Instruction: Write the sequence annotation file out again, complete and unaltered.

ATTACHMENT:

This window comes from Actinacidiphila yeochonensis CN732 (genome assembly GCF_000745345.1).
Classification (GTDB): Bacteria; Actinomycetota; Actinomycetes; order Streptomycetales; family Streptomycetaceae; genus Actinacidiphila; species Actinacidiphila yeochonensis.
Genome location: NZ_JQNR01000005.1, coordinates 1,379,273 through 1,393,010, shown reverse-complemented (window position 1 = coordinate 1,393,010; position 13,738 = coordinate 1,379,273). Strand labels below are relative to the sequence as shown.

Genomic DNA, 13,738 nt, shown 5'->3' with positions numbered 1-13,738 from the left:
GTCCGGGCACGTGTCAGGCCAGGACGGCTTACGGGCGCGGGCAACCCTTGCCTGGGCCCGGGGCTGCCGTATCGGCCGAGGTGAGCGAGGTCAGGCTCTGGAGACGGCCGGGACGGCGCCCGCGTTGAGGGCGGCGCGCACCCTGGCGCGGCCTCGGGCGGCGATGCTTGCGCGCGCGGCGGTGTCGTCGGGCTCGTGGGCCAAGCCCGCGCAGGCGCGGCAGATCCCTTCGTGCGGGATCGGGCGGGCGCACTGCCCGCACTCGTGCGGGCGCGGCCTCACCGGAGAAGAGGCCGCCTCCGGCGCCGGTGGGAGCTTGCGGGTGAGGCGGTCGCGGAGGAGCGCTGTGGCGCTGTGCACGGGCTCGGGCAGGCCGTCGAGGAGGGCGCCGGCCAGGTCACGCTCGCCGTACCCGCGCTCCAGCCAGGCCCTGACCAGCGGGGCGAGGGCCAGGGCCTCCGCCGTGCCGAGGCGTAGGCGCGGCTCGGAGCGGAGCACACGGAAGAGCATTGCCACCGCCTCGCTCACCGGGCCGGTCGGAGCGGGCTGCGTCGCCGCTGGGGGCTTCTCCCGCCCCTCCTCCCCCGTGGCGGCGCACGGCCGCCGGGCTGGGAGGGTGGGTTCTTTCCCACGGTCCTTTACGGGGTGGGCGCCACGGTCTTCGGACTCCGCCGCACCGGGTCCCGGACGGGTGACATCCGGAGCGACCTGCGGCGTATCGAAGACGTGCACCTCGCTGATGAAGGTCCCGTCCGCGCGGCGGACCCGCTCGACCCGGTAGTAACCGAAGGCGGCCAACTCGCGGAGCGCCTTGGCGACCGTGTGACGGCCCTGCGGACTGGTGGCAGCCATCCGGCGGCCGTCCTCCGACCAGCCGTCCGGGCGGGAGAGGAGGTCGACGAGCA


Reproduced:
This window comes from Actinacidiphila yeochonensis CN732 (genome assembly GCF_000745345.1).
Classification (GTDB): Bacteria; Actinomycetota; Actinomycetes; order Streptomycetales; family Streptomycetaceae; genus Actinacidiphila; species Actinacidiphila yeochonensis.
Genome location: NZ_JQNR01000005.1, coordinates 1,379,273 through 1,393,010, shown reverse-complemented (window position 1 = coordinate 1,393,010; position 13,738 = coordinate 1,379,273). Strand labels below are relative to the sequence as shown.

Genomic DNA, 13,738 nt, shown 5'->3' with positions numbered 1-13,738 from the left:
GTCCGGGCACGTGTCAGGCCAGGACGGCTTACGGGCGCGGGCAACCCTTGCCTGGGCCCGGGGCTGCCGTATCGGCCGAGGTGAGCGAGGTCAGGCTCTGGAGACGGCCGGGACGGCGCCCGCGTTGAGGGCGGCGCGCACCCTGGCGCGGCCTCGGGCGGCGATGCTTGCGCGCGCGGCGGTGTCGTCGGGCTCGTGGGCCAAGCCCGCGCAGGCGCGGCAGATCCCTTCGTGCGGGATCGGGCGGGCGCACTGCCCGCACTCGTGCGGGCGCGGCCTCACCGGAGAAGAGGCCGCCTCCGGCGCCGGTGGGAGCTTGCGGGTGAGGCGGTCGCGGAGGAGCGCTGTGGCGCTGTGCACGGGCTCGGGCAGGCCGTCGAGGAGGGCGCCGGCCAGGTCACGCTCGCCGTACCCGCGCTCCAGCCAGGCCCTGACCAGCGGGGCGAGGGCCAGGGCCTCCGCCGTGCCGAGGCGTAGGCGCGGCTCGGAGCGGAGCACACGGAAGAGCATTGCCACCGCCTCGCTCACCGGGCCGGTCGGAGCGGGCTGCGTCGCCGCTGGGGGCTTCTCCCGCCCCTCCTCCCCCGTGGCGGCGCACGGCCGCCGGGCTGGGAGGGTGGGTTCTTTCCCACGGTCCTTTACGGGGTGGGCGCCACGGTCTTCGGACTCCGCCGCACCGGGTCCCGGACGGGTGACATCCGGAGCGACCTGCGGCGTATCGAAGACGTGCACCTCGCTGATGAAGGTCCCGTCCGCGCGGCGGACCCGCTCGACCCGGTAGTAACCGAAGGCGGCCAACTCGCGGAGCGCCTTGGCGACCGTGTGACGGCCCTGCGGACTGGTGGCAGCCATCCGGCGGCCGTCCTCCGACCAGCCGTCCGGGCGGGAGAGGAGGTCGACGAGCA